Carlow County - Ireland Genealogical Projects (IGP TM)

Sandbrook House
Sandbrook, Co. Carlow

Sandbrook House
Source: The Carlow Gentry by Jimmy O'Toole
Map of Sandbrook House c.1836
Source: Buildings of Ireland
Sandbrook House
Source of image:

Echlin of Sandbrook

Extracted from the CARLOW GENTRY

By kind permission of the author JIMMY O'TOOLE

Had Thomas Echlin (1844 - 1906) got a name-plate on the door of his office in the Royal Irish Constabulary depot in the Phoenix Park before he retired in 1889. it would have read "Sir Thomas Echlin, Bart - Sergeant R.I.C." An unlikely career one would have thought for the heir to one of the oldest Baronetcies in Ireland. His reduced circumstances were the result of a dispute four decades earlier over the ownership of the family estates. Complicated by a plethora of mortgages and loans, it took court proceedings lasting twenty years to unravel the financial maze, and in the end, left the once-wealthy Echlin family in penury.

The court case opened in 1827, and when concluded in 1850, most of the residue, after loan repayments were made, was paid out in legal fees The origins of the dispute went back to the death of the third Baronet, Sir Henry Echlin. who died without an heir in 1799; he was succeeded by his first cousin. Sir James Echlin. against whom the proceedings were instituted by other members of the family. He died while the court case was still at hearing in 1833. when the title passed to his son. Sir Frederick Henry Echlin who died unmarried in 1871. His brother. Sir Ferdinand Fenton Echlin. the 6th Baronet, died six years later.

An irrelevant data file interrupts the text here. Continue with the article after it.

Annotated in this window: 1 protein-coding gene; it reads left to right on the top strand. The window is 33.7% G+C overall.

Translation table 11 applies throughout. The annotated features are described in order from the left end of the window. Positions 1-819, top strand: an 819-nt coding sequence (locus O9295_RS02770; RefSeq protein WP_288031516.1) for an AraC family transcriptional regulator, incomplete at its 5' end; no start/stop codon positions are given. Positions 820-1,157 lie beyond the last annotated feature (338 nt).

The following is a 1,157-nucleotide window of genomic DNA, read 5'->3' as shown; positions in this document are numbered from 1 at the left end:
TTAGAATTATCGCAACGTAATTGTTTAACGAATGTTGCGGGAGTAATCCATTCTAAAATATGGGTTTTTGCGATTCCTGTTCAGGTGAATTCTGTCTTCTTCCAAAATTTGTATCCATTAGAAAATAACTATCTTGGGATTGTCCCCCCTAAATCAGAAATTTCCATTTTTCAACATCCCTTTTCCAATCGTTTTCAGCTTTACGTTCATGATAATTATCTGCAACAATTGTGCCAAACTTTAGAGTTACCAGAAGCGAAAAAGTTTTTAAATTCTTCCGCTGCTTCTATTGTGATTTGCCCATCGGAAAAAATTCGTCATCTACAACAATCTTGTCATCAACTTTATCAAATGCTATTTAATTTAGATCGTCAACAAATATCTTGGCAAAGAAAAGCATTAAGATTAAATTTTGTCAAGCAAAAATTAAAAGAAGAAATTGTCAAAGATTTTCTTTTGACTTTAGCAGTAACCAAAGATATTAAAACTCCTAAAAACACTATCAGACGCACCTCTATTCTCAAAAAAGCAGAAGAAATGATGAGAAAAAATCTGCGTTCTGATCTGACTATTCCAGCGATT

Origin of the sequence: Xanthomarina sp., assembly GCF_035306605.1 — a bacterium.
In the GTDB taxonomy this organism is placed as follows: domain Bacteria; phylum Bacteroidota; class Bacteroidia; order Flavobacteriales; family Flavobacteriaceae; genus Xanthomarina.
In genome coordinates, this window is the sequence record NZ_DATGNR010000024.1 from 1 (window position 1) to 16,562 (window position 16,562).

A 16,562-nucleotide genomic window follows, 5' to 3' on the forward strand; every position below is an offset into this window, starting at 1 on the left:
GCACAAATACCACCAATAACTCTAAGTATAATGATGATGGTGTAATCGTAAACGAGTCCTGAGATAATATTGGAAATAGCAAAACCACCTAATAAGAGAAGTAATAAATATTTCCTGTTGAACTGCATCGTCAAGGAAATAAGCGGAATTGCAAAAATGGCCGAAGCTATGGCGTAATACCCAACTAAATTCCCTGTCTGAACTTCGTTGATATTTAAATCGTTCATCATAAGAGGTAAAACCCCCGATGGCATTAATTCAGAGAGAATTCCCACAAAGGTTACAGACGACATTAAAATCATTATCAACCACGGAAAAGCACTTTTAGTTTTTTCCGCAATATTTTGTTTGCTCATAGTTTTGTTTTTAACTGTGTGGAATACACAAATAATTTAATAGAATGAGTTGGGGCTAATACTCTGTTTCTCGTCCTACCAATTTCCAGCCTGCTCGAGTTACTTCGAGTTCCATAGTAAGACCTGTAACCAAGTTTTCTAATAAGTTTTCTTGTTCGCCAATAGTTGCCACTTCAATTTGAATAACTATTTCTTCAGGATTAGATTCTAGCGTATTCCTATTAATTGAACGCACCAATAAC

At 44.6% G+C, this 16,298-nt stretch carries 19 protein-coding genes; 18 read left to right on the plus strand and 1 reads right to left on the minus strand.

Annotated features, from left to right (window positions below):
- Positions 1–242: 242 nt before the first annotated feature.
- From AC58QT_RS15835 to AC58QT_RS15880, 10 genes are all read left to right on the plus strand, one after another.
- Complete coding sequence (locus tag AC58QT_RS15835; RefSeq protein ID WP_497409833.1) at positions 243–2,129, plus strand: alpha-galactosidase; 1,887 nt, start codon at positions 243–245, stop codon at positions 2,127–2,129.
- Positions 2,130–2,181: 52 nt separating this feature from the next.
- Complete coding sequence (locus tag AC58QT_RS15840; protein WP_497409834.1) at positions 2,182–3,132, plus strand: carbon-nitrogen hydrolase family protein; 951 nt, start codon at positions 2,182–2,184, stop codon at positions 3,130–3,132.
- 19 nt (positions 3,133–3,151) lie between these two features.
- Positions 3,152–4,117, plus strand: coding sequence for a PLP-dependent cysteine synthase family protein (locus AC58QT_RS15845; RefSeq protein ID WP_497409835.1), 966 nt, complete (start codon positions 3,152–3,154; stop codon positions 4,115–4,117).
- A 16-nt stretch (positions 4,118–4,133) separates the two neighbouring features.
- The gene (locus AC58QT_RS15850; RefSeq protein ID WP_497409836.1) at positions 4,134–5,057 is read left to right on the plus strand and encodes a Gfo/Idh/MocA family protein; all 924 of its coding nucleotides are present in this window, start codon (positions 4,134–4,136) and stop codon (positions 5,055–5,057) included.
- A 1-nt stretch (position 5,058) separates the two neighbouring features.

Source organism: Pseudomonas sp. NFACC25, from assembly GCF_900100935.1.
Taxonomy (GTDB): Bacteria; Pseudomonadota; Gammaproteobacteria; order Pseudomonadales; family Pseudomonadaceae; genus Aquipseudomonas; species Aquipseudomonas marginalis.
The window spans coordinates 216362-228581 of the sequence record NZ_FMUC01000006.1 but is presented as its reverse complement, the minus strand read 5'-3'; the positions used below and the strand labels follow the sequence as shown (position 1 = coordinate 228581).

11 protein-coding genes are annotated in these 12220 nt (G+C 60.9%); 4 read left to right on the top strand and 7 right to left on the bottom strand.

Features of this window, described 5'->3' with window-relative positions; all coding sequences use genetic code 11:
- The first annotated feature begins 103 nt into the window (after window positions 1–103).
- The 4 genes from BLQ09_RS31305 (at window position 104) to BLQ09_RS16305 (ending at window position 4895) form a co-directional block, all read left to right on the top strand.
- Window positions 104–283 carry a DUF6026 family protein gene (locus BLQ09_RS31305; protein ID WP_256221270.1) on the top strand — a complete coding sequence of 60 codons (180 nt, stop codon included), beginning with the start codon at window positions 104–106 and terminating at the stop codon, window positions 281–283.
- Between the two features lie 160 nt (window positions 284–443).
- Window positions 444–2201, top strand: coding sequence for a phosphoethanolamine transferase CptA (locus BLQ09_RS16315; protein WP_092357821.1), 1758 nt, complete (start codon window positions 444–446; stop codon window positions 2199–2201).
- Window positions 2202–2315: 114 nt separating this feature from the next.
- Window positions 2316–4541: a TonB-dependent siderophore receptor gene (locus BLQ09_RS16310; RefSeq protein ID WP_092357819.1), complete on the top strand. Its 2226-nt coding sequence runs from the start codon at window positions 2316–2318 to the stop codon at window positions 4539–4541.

His son. Sergeant Thomas Echlin. born 1844. inherited the title and little else in 1877. Gone were the estates they once had in Carlow. Wicklow, Galway and Kildare. Sir Bernard Burke, writing in Vicissitudes of Families, remarked that "Fenton continues to reside at Kilmeague. County Kildare, deriving his support from his sons, very deserving young men. one a policeman (Thomas), another a private soldier in the Life Guards, and the third a footman".